Why do parents coerce their children despite having been through it themselves?

Sarah Fitz-Claridge

“Why do most parents coerce their children despite having been through it themselves in their own childhoods?”

(See also: the deeper explanatory answer David Deutsch gave me
when I asked him this question thirty-something years ago)

The most obvious answer to this question is that it is a matter of knowledge: parents do not know that problems are soluble. They do not know that coercion is not necessary, let alone that it is harmful.

In many cases, parents fear ruining their children’s future by not doing what everyone including experts say is vital. When most of us become a parent, we feel ill-equipped and scared that we will make a terrible mistake that will ruin our child’s life. The responsibility feels very great, and we so much want the best for our child. Who are we to go against the entire consensus of expert opinion, our relatives and friends, and really, the entire world? To think that we might have a better idea feels breathtakingly arrogant. If we reject the consensus and take our children seriously and it all goes horribly wrong and our children’s lives are ruined, it will be our fault. If we stick with the conventional standard ideas and do what everyone is telling us we must do, then if it all goes horribly wrong, well at least we did what we were supposed to do.

When you are a new parent, with the life of another human beings in your hands, it takes immense courage to go against the consensus. It feels super risky. Everyone disapproves and they tell you so in really hurtful ways. And they fire difficult questions at you, demanding justification for the seemingly insane risk you are taking with your child’s life. And when you cannot immediately answer their arguments and questions, doubt can creep in, and if you feel isolated in your ideas, you might cave to the pressure to take the standard paternalistic approach instead of taking your child seriously.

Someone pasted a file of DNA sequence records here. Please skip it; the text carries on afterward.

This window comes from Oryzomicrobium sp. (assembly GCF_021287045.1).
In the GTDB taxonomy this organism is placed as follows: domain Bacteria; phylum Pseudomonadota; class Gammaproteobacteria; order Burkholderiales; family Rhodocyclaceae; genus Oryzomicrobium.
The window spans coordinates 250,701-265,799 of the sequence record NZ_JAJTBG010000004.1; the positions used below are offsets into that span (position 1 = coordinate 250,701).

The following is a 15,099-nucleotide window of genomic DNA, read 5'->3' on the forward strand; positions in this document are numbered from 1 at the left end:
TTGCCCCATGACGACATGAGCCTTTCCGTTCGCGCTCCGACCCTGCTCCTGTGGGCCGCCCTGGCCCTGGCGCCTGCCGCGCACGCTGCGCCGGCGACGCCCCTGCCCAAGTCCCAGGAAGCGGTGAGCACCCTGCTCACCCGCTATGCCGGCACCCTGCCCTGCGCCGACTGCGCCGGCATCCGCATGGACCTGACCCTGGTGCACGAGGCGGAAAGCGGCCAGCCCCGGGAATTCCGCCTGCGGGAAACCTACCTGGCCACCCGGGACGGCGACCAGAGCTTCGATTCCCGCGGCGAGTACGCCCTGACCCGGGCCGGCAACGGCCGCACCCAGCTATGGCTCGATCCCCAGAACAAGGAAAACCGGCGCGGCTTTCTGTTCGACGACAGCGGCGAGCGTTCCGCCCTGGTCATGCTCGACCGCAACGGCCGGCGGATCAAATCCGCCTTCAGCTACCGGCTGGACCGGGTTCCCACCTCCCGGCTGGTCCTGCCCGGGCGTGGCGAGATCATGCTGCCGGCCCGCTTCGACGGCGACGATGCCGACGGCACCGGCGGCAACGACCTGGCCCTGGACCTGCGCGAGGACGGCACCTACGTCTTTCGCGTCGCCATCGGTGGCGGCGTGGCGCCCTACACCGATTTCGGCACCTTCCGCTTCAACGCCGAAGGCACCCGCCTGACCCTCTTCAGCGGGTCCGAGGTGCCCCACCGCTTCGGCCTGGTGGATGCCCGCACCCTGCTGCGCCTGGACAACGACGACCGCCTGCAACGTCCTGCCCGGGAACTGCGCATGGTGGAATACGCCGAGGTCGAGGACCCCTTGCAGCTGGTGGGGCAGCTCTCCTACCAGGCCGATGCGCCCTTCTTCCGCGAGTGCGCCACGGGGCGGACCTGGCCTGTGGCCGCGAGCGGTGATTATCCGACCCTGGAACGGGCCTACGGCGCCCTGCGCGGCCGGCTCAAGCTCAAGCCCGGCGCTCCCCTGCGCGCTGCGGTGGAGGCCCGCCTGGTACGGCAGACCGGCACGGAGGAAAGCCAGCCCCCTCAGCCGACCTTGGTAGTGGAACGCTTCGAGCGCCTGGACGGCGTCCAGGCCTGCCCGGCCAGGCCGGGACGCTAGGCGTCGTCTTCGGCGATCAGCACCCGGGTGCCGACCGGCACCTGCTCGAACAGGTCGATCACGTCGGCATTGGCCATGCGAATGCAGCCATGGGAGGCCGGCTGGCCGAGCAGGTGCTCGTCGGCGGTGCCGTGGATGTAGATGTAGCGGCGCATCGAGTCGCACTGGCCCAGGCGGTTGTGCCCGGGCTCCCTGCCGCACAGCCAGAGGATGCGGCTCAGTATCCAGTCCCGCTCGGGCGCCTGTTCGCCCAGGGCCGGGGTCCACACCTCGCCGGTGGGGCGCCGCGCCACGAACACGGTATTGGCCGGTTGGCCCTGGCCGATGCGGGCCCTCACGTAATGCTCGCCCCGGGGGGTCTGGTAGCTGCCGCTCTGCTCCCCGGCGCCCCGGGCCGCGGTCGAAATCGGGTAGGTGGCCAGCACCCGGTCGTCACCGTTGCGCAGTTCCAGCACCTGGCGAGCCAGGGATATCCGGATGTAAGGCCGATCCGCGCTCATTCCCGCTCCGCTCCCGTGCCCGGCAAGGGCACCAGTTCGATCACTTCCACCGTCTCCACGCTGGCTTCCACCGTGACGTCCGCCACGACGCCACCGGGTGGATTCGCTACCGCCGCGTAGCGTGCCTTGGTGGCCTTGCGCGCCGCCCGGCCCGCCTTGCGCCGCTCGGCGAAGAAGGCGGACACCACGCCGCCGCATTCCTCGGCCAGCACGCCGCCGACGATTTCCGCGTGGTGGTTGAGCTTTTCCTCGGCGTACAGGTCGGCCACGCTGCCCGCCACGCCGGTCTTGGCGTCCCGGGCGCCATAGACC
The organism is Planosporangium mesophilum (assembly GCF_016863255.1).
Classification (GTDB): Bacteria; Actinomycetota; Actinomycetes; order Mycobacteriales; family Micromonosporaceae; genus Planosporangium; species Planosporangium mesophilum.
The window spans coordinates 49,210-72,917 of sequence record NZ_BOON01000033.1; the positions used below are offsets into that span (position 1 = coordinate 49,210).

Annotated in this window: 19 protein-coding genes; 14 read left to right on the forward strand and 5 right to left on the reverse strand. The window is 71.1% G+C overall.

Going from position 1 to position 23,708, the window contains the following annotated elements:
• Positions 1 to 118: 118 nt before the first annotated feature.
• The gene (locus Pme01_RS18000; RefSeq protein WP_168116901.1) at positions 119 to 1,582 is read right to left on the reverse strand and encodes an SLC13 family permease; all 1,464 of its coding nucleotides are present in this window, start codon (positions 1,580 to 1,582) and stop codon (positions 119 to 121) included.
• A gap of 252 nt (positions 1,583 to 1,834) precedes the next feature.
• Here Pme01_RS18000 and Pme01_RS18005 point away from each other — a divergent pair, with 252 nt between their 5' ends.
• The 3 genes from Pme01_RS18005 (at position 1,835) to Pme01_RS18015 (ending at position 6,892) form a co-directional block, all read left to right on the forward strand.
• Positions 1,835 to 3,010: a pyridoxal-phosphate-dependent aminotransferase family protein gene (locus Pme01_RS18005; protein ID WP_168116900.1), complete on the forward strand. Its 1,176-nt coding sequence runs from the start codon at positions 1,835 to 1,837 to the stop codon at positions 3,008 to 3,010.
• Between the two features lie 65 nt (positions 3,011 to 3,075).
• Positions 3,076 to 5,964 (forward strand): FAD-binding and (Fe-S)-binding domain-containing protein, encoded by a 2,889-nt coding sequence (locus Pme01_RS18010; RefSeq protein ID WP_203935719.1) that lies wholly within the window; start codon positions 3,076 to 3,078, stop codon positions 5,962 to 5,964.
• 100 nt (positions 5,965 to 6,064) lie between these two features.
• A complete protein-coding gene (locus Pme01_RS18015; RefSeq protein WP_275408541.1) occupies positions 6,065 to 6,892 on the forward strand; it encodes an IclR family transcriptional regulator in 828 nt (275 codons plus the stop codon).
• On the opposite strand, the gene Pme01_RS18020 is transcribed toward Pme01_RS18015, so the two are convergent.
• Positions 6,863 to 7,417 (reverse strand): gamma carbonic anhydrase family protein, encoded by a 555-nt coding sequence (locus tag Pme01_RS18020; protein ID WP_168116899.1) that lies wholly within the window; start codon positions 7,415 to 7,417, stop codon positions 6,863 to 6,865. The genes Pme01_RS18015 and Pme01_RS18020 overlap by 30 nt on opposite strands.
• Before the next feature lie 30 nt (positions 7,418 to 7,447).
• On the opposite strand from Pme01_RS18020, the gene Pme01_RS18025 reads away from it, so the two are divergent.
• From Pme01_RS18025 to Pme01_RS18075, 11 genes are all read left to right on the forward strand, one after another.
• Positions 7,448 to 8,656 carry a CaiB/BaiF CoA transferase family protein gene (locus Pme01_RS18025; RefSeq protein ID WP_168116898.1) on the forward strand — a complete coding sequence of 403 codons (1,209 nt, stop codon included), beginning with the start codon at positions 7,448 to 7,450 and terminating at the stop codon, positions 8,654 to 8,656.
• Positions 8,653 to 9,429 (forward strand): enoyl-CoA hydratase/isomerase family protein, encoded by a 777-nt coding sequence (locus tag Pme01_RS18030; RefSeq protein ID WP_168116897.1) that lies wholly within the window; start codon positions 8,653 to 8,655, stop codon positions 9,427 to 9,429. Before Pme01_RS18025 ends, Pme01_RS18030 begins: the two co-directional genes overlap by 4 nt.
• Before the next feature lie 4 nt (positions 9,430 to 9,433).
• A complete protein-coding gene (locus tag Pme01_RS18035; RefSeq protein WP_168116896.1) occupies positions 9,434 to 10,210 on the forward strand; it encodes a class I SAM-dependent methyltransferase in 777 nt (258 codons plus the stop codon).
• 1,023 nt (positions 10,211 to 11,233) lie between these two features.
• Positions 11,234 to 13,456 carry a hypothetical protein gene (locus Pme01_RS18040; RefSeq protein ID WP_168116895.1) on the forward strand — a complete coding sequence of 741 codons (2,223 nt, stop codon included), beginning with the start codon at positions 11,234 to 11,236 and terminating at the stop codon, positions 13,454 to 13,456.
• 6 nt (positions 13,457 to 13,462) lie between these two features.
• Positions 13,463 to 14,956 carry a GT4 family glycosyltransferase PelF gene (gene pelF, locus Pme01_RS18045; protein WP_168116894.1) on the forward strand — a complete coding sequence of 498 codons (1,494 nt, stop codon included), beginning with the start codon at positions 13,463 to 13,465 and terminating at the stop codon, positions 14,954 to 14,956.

If parents knew that they could reject the paternalistic approach and it would not ruin their precious child’s life, many more would do so. If you cannot see that rejecting the status quo is not only right, but also will not have any disastrous unintended consequences, it feels safer to stick with the tradition of paternalistic coercion.

So one of the reasons for this site is to give parents moral and philosophical support as they courageously choose to take their children seriously instead of going along with the standard coercive approach.

The answer I have just given raises the question, why is it that even parents taking their children seriously sometimes say or do coercive things that are out of alignment with their non-coercive intentions? Probably all parents have experienced moments when it feels as if they were for a moment possessed. People talk about hearing their mother’s words coming out of their mouth – words they were determined never to say to their own children. Parents who vowed never to hit their own children find themselves hitting their child and feeling appalled that they did that. This is a common phenomenon. Why does that happen? See: Why did my mother’s coercive words fly out of my mouth?!

Sarah Fitz-Claridge, Taking Children Seriously FAQ: ‘Why do parents coerce their children despite having been through it themselves?’, https://www.takingchildrenseriously.com/why-do-parents-coerce-their-children-despite-having-been-through-it-themselves/

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